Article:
Congress is about to pass a historic climate bill. So why are oil companies pleased?
“We’re pleased,” ExxonMobil’s CEO, Darren Woods, said on an earnings call last month, speaking about the Inflation Reduction Act. He called the bill, now making its way through the US Congress, “clear and consistent”. After it passed the Senate Sunday evening, Shell USA said it was “a step toward increased energy security and #netzero”. The world is currently on track to produce double the amount of coal, oil and gas in 2030 than is consistent with capping warming at 1.5C. To state the obvious: climate policy should strike fear into the hearts of fossil fuel executives, not delight them. So what have some of the world’s worst polluters found to like about a historic piece of climate legislation?
Guilt by association only goes so far: that the Inflation Reduction Act (IRA) passed is undoubtedly good news. It will do a lot of good things. Democrats face the distinct possibility of being locked out of power for at least a decade after midterm elections this November, when they’re expected to lose the House of Representatives. Republicans won’t be keen to recognize that another party’s candidate could win the presidency, let alone reduce emissions. That something being called climate policy passed at all is thanks to the tireless work the climate movement has done to put it on the agenda, and the diligent staffers who spent late nights translating that momentum into legislation.
But it also reflects just how much power the fossil fuel industry has amassed. The IRA is the product of a devil’s bargain struck between (among others) Democrats and Joe Manchin, speaking on behalf of his corporate donors. In exchange for his agreeing to vote for some $370bn worth of genuinely exciting climate spending, the West Virginia senator has demanded sweeping permitting reform and an all-of-government greenlight for the Mountain Valley Pipeline. Many of the worst provisions are slated to be passed in future legislation this September. The IRA itself contains a remarkable poison pill, requiring that 60m acres of public waters be offered up for sale each and every year to the oil and gas industry before the federal government could approve any new offshore wind development for a decade.
Then again, maybe the oil and gas CEOs have finally come around, and such sweeteners are a distraction from the real story. After decades of lobbying against climate policy perhaps they’ve seen the inexorable march of history towards decarbonization and decided to hitch their wagons to it. Unfortunately, we’ve seen this show before. Over a decade ago the likes of BP and ConocoPhillips joined the US Climate Action Partnership, a coalition of green groups and corporations that set about trying to pass climate legislation at the start of the Obama presidency. The House of Representatives went on to pass the hulking carbon pricing bill it supported, only to see it die in the Senate.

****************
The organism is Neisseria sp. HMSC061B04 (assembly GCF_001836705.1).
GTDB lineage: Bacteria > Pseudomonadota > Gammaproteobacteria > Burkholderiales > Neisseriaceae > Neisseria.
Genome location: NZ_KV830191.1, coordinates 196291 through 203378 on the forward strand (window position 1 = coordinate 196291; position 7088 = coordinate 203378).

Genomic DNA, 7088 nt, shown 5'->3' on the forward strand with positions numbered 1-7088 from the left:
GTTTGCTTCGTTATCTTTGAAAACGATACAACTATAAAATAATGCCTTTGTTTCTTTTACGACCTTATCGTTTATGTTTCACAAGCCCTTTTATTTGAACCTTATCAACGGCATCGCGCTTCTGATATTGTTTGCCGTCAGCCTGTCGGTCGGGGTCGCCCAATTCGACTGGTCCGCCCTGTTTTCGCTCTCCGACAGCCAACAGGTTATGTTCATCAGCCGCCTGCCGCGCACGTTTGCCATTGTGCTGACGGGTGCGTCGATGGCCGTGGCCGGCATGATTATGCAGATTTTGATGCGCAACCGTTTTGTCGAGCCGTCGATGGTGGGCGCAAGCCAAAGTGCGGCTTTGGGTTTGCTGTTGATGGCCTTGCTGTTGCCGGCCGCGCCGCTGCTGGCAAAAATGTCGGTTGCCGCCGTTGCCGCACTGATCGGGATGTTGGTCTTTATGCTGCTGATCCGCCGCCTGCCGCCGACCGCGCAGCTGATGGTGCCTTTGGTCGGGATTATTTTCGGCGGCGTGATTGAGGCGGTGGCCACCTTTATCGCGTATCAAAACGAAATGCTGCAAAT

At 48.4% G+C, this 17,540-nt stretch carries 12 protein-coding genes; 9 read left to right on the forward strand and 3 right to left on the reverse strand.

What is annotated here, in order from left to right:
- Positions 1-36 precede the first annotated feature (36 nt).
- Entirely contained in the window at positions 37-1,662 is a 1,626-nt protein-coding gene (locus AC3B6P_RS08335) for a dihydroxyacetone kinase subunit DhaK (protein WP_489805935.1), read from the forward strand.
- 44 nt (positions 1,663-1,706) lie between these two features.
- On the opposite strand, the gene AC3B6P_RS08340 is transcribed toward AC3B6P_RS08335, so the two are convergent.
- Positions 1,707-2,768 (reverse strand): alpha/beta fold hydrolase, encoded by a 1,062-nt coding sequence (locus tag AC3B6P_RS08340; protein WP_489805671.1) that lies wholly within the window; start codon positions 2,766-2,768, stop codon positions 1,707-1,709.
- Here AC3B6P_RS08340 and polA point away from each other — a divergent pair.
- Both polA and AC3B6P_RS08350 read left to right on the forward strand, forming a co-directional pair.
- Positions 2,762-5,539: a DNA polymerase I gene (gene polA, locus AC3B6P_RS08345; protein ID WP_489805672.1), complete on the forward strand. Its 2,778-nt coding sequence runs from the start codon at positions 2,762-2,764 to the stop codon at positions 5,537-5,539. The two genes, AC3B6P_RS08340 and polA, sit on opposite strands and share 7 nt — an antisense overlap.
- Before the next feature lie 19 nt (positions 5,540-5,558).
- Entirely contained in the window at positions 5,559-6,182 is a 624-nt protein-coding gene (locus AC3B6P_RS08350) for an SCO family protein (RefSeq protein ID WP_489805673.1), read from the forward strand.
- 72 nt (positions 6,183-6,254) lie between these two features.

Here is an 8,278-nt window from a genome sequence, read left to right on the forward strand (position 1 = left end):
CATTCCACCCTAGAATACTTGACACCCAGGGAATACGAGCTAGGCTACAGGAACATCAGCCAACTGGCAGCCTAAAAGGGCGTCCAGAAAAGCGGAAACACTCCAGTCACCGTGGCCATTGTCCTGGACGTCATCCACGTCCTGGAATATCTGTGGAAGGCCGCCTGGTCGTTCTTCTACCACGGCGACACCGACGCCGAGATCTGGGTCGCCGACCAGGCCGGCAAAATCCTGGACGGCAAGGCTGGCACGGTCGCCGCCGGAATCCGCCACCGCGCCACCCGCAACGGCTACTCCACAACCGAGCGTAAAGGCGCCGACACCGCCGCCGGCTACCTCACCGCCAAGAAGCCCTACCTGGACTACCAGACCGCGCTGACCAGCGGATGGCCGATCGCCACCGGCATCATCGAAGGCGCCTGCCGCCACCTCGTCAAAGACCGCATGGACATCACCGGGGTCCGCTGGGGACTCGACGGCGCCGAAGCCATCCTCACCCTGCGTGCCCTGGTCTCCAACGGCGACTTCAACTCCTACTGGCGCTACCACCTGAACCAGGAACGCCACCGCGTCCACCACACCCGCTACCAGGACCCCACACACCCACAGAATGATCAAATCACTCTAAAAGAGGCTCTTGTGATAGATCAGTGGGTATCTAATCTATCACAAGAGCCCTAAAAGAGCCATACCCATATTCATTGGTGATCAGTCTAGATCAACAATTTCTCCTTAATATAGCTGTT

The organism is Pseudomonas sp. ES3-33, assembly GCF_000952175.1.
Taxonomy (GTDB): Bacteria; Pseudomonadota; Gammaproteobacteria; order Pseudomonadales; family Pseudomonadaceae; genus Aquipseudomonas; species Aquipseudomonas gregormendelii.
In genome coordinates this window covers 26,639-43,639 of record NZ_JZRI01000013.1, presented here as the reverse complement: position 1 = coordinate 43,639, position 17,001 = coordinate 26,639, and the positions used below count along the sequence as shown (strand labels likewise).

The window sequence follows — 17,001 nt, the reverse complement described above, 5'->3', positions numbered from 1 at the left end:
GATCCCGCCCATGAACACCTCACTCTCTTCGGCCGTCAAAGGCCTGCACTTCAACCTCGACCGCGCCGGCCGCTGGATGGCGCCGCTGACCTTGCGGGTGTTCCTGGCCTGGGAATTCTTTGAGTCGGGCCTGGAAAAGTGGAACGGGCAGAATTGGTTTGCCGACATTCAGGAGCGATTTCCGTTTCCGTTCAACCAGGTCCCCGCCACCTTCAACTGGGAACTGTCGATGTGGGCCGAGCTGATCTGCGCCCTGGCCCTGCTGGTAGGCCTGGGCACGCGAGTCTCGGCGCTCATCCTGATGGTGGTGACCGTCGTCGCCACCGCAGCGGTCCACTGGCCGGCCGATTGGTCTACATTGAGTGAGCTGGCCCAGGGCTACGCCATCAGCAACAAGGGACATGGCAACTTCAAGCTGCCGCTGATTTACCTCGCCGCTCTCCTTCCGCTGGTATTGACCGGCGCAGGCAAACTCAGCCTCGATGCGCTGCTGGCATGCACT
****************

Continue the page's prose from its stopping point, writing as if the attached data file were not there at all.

For corporate members of USCAP the situation was a win-win. With one hand they helped craft legislation so friendly to their interests that it would leave their core business model – pouring carbon into the atmosphere – mostly untouched. With the other hand they tried to make sure nothing passed at all. As the political scientist Jake Grumbach has shown, several corporate members of the coalition were simultaneously paying generous membership fees to the American Petroleum Institute, the Chamber of Commerce and other trade associations working actively to kill it. The same was true this time around; the critical difference this time is that their bill passed.
Understanding what’s just happened demands a longer view. For decades, oil and gas executives have worked to create a political climate wholly allergic to comprehensive climate action. Part of that has been lobbying against climate legislation, of course, working to undermine bodies like the Intergovernmental Panel on Climate Change and spread disinformation. But for nearly a century the same corporations have conducted an all-out attack on the ability of the US government to get big, good things done.
Climate change is ultimately a planning problem: there is no entity other than the state that can electrify the country, expand the grid, build prodigious amounts of mass transit and wind down coal, oil and gas production in time to keep warming short of catastrophic levels. For all its many shortcomings, the FDR-era New Deal sought to construct a state capable of tackling such complicated problems. The right – supercharged by fossil fuel funding – set out to destroy it, polluting our politics with the idea that efficient markets are the only reasonable answer to what ails society. Predictably, they railed against the Green New Deal, too, which rejected that logic.
That’s not the result of some cadre of conniving CEOs waking up every morning and deciding to destroy the planet. They just happen to sell the lifeblood of capitalism and aren’t eager to be booted from that business.
That the IRA’s most promising elements are a series of modest incentives to get corporations to do the right thing on climate – that demanding they actually do so feels so far out of reach – is the result of this long-running and largely successful ideological quest. This bill is woefully inadequate, featuring a cruel, casual disregard for those at home and abroad who will live with the consequences of boosting fossil fuel production as a bargaining chip for boosting clean energy. And it’s almost certainly better than nothing.
Kate Aronoff is a staff writer at the New Republic and the author of Overheated: How Capitalism Broke the Planet – And How We Fight Back